Thus converted, exultant, she
sheds her demureness, ushers in
turbulences of lascivious silver,
performing her public, seductive dance.

Meanwhile, the gods
drain our blood,
eat our flesh,
feast on our bones
as though they love us.

December, 1999



If you ever come to Manila,
come down to red-light Ermita
Where nightly I ply my trade.

They call me Fely,
I was born in Samar,
I'm the girl with the bird in her head.

Yes, a bird in my head!
If you look deep into my eyes
you can see it flying about.

You ask what kind of bird it is?
Why, a white gull of course!
For I was born in Samar by the sea.

And how did it get there;
this white gull in my head?
Well, it flew in when I was fourteen.

But you don't really want
to hear the same old hard-luck story!
There are no new legends anymore.

Better take me away somewhere,
take me in your sweaty arms,
and your eyes, cold as death,

Can feed on the peach of my skin,
your savage heart
release its black secrets.

You can do what
you like with me,
I know all the positions.

Come, lie with me
and I will be your love.
Don't you believe me?

Yes, come lie down with me,
it will only cost a hundred pesos,
and it's good therapy.

I'll give good value for your money,
I have the techniques
learned through ten thousand nights.

I will embrace you
and the stars outside
will mind their own bloody business.

The wind will not complain,
the trees not grumble,
and all the cops have been bribed.

Or perhaps you think yourself too grand,
too good and holy
to pay to lie with me?

Perhaps you're afraid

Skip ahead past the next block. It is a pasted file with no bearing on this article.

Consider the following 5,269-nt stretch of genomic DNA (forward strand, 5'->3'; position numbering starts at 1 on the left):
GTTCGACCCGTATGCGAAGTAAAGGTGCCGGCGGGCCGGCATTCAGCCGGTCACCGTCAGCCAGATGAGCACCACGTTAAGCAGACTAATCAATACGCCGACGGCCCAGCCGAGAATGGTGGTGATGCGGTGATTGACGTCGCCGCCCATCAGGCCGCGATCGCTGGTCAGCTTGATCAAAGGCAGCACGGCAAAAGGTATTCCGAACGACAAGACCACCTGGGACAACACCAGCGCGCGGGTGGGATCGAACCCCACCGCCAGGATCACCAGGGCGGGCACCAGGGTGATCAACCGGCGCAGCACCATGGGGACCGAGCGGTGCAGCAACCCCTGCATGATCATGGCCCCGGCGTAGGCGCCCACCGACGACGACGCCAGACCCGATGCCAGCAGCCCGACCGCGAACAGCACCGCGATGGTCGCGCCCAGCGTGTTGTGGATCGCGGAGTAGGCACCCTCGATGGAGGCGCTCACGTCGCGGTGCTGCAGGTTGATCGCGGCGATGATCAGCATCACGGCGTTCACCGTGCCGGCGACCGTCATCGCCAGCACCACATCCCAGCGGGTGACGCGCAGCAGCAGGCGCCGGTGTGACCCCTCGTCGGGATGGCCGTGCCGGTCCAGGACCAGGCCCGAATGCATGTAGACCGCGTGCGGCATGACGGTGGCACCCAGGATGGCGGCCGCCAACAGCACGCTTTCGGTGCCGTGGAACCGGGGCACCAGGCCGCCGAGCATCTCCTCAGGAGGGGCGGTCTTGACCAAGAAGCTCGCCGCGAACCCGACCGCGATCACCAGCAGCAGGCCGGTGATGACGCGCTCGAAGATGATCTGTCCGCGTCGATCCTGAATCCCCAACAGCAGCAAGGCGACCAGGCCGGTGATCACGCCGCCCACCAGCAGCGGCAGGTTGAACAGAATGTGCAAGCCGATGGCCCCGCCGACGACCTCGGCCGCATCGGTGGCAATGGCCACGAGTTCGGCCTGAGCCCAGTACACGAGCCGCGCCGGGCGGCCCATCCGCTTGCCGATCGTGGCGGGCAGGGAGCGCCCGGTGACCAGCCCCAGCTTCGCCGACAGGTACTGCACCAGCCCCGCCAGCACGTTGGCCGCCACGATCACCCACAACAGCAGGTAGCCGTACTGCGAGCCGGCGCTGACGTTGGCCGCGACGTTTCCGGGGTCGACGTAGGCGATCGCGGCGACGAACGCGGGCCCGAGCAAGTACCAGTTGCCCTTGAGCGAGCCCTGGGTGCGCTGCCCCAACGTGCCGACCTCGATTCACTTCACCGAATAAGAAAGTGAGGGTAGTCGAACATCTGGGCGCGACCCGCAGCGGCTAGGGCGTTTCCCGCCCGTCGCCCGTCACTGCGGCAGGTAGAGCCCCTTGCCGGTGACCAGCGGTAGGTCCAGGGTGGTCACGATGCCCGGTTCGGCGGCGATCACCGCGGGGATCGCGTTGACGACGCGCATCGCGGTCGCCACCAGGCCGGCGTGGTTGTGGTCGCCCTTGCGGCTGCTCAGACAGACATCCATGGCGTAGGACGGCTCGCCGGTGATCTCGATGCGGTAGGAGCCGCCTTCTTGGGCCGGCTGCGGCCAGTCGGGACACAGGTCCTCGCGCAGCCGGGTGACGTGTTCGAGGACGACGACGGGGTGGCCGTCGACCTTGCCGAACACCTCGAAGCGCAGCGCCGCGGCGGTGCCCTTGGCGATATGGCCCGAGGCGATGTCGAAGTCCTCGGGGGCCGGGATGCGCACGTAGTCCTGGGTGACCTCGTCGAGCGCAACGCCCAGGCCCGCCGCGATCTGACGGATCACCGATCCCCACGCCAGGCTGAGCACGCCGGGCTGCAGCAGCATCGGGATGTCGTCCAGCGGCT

the universe will roar in disgust
if you pay for my body?

Don't you know by now
life's a market-place where
you can buy cow meat, goat meat and my meat?

I was born in Samar in Visayas
where the sea ran silver when I was a child
and clouds and trees were my friends.

Of my own father,
I only know
he was a carabao of a man.

And like the carabao,
he was patient and ignorant,
his feet stubborn in the loam.

But his eyes.
I remember his eyes:
they held such innocence!

When I was twelve, he died,
and my mother and I
lived on, any old how.

Come to think of it,
I don't know how we did it!
Then my mother remarried.

We shifted to an old lean-to
with my step-father.
I had turned fourteen.

For a time I was content enough.
I was only a child then and you know
how children can grow smiles even out of a dungheap!

Then one night my step-father
lay his hands on my green breasts,
and I was too petrified to move.

I endured for many months
my step-father's hands
till one night I could not suppress my cry.

My mother came to intervene:
it drove my step-father wild
as a mad, rampaging bull.

He punched me in the face,
kicked my mother in the ribs,
left us black and blue.

The next day I drew
a real deep breath
and ran away from home.

The ferry boat crossing the sea
delivered me from my past:
my childhood lay like broken glass.

An hour after
we reached Cebu city,
I got myself picked up

By a dirty old man
who fed me, gave me shelter and clothes,
and treated me like a household pet.

I was surprised how soon
I got used to his caresses,
no longer reacting with nausea and tears.

So five years passed.